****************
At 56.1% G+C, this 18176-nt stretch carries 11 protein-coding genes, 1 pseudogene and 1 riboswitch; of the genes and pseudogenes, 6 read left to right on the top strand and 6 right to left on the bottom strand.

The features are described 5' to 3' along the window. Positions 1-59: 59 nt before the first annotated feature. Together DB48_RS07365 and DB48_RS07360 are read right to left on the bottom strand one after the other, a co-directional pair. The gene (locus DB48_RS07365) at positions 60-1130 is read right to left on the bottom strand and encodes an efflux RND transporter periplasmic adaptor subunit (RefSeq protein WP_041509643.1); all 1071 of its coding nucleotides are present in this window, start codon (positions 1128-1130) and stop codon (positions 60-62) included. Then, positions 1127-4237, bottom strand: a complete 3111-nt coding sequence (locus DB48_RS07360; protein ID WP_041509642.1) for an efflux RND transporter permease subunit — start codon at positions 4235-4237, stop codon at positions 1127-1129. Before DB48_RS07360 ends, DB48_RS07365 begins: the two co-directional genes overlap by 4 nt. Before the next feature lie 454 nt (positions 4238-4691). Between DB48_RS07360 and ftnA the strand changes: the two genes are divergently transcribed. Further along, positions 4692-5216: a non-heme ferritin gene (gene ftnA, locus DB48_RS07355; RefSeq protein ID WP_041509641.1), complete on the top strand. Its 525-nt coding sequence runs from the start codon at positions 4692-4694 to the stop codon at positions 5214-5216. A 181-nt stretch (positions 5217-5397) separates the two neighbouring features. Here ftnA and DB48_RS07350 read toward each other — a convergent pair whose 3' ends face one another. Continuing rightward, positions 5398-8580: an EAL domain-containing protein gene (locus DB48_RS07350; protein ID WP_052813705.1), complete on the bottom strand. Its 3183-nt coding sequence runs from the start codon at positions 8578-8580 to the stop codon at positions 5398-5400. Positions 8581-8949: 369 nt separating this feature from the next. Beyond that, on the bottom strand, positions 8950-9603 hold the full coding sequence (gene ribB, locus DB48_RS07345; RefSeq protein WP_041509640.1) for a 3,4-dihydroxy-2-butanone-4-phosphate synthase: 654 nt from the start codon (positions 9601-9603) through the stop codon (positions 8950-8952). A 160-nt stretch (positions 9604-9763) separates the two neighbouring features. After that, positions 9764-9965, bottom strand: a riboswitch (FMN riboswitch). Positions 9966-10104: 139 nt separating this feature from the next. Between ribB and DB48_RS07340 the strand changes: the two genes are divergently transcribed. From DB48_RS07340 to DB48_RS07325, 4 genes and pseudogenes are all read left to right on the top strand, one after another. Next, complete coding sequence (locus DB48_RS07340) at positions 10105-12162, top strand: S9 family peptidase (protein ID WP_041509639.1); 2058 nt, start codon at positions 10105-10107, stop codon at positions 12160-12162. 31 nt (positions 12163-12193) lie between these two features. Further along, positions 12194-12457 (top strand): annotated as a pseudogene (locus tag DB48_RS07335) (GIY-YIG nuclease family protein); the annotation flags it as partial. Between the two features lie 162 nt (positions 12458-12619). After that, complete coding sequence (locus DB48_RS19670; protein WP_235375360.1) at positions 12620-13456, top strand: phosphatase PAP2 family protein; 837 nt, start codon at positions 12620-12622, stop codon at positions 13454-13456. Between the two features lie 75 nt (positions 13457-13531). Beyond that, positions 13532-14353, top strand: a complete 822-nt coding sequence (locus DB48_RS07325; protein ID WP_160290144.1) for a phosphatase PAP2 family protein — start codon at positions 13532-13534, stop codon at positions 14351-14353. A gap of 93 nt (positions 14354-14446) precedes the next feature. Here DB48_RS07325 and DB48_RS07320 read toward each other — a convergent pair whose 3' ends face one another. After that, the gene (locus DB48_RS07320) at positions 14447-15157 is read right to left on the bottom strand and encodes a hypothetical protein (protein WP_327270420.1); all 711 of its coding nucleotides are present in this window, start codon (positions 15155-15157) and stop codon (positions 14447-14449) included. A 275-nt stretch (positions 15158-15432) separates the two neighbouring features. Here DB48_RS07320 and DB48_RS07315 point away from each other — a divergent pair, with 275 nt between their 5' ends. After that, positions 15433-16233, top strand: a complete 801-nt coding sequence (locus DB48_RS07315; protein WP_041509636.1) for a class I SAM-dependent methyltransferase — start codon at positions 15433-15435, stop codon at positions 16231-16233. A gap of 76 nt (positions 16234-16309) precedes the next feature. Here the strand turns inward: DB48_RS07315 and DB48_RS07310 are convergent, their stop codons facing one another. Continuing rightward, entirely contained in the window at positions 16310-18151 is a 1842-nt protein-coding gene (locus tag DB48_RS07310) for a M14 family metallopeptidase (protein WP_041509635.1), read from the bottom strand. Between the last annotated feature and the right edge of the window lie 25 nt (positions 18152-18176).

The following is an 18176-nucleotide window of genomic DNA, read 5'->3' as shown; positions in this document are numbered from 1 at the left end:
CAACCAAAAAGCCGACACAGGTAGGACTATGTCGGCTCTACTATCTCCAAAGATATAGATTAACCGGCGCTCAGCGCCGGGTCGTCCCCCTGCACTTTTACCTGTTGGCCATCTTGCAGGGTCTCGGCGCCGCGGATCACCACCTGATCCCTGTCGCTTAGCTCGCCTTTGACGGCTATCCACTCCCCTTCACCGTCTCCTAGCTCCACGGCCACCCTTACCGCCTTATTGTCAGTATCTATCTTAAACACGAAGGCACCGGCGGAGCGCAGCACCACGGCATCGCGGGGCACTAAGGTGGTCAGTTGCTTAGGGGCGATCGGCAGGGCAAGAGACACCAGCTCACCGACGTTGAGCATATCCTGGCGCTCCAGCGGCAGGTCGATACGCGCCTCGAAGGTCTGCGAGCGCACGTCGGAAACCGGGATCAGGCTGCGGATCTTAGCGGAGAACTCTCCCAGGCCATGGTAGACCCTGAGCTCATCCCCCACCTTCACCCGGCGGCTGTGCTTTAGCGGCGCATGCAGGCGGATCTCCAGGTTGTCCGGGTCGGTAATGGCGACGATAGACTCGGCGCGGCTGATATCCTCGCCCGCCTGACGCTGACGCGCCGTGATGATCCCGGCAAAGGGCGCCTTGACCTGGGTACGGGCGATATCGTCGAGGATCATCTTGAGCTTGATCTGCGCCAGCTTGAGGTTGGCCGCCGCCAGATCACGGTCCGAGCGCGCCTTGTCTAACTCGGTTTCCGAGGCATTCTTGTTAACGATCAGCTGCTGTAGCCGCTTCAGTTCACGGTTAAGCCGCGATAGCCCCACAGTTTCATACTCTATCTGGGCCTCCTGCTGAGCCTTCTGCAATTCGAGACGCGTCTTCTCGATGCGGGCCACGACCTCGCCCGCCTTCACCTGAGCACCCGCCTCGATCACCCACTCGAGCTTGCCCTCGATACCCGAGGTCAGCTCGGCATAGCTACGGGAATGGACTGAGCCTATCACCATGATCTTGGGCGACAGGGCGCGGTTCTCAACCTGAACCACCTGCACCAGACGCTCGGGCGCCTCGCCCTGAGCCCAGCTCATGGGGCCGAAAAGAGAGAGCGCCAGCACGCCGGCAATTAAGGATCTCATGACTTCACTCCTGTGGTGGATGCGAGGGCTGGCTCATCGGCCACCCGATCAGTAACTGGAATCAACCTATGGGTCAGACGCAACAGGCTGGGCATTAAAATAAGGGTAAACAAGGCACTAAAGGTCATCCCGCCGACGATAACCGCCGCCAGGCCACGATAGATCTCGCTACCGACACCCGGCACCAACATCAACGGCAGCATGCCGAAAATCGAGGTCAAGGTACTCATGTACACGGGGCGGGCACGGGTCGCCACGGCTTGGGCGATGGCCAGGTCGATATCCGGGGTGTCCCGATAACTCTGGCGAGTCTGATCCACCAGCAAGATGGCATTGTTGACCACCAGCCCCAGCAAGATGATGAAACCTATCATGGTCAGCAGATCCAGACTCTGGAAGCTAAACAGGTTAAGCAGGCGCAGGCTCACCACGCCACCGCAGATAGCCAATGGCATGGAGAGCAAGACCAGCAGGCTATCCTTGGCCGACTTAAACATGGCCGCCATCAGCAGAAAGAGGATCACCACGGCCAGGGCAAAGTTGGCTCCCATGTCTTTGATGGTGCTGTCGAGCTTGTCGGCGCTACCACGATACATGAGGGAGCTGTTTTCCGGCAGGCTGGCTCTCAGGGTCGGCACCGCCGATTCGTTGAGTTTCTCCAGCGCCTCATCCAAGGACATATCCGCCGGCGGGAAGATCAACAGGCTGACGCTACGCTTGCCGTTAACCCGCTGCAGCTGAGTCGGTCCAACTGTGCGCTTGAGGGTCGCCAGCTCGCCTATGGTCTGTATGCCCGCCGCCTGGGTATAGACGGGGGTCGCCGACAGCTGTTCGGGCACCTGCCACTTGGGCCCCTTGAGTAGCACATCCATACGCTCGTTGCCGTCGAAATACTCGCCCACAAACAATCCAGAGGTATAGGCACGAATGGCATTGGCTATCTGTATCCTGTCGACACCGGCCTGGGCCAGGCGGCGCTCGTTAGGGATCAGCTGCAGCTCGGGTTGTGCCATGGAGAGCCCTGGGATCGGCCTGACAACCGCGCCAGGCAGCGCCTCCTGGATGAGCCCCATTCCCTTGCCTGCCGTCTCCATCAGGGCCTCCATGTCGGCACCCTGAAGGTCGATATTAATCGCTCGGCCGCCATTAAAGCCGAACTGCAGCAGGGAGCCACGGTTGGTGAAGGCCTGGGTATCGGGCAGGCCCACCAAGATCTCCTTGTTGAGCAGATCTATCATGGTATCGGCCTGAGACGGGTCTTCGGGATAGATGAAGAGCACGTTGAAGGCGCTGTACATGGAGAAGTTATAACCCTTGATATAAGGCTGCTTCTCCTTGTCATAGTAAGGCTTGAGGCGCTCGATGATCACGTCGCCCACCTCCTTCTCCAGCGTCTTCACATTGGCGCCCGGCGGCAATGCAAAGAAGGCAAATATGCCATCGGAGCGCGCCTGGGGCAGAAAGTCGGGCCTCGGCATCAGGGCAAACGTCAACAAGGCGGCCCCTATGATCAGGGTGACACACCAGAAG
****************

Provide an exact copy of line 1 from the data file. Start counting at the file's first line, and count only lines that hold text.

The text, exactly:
At 56.1% G+C, this 18176-nt stretch carries 11 protein-coding genes, 1 pseudogene and 1 riboswitch; of the genes and pseudogenes, 6 read left to right on the top strand and 6 right to left on the bottom strand.